Positioned behind a significant heritage façade, the new extension is a cultural bridge between historical significance and modern progress. Embracing the consideration of time, the design response examines pinnacles of architecture and design throughout history. It recreates original elements that extract and expand upon qualities of substance, inspired by those that are proven to span the test of time. Although the majority of the home is a new building, it is not immediately recognisable as such.
The reworking of older-style details in the front section of the original building, include curved cornices, arched doors and custom steel fireplaces, which are not typical modern construction methodologies, but feel at ease within the Victorian frontage. Integral to the details is an authentic demonstration of unusual level of craftsmanship, an appreciation of the capacity of man-kind. Even the smallest of details, like the hand-stained dovetail joints along the timber skirting, are deserving of a moment’s reflection.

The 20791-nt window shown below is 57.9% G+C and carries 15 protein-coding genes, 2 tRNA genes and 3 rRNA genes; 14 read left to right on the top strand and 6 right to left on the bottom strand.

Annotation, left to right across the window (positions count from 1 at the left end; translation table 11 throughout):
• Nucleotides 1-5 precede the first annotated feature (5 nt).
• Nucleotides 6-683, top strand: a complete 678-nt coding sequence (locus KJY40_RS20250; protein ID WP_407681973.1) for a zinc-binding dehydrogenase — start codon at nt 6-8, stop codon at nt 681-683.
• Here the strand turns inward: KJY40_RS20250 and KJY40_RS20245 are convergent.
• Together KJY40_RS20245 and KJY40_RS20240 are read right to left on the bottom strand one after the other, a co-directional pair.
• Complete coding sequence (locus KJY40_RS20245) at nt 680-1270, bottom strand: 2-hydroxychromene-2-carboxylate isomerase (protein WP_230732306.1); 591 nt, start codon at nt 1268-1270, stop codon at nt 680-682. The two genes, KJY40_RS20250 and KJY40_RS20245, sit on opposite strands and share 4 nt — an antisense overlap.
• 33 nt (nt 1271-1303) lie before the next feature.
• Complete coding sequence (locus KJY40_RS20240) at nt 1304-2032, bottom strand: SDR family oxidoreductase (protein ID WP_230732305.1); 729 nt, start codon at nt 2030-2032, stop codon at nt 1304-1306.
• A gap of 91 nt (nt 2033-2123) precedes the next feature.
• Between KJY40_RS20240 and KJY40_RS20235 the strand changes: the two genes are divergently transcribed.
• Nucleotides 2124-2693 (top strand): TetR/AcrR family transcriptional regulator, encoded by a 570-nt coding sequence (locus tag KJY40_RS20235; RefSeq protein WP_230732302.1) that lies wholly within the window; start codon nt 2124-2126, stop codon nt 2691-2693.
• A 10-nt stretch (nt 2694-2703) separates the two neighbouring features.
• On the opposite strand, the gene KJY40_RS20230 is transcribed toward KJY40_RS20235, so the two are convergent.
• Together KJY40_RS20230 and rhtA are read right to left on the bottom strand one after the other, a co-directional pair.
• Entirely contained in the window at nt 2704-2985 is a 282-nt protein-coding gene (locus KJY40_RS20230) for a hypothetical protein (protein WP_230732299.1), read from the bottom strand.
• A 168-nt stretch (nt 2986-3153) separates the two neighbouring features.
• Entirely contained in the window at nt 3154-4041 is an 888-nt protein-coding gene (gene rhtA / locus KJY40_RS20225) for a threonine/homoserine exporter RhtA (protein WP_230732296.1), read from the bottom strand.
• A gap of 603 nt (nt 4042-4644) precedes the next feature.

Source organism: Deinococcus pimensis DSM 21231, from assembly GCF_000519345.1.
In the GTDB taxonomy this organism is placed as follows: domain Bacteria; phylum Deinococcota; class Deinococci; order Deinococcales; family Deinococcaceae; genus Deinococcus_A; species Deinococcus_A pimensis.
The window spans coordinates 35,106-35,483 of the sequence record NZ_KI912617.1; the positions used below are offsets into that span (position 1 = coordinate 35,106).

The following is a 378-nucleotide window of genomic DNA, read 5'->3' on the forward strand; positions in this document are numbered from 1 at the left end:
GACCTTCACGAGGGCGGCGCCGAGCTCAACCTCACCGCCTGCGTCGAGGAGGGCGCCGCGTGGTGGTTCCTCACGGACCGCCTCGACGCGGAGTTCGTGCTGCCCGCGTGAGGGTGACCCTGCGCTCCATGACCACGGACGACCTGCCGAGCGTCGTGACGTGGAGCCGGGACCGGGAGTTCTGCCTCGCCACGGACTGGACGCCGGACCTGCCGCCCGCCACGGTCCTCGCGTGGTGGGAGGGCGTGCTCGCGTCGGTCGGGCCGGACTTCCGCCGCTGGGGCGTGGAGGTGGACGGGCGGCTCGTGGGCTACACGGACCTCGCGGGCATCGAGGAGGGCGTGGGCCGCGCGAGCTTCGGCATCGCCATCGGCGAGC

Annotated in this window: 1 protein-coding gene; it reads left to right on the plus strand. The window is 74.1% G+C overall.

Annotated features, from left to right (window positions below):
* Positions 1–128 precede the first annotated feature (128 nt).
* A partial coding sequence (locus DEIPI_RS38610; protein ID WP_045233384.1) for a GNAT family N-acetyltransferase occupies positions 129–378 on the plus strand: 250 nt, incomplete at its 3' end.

The modern counterpart in the rear extension uses insitu concrete, terrazzo style stone floors, painted timber ceilings and bluestone walling to create a point of difference from the front. Rejecting stark minimalism, the classical details are exchanged for rich textures continuing the hand-hewn character throughout the house.
Leading the way to intellectual discourse, the substantial art collection explores topics of philosophy, literature, religion and even science. At moments these are literally written into the walls, such as the three storey light-well built around the lightwork Heaven is a place where nothing ever happens by artist Nathan Coley and the niche installation of the wax sculpture Romeu ‘my deer’ by artist Berlinde De Bruyckere.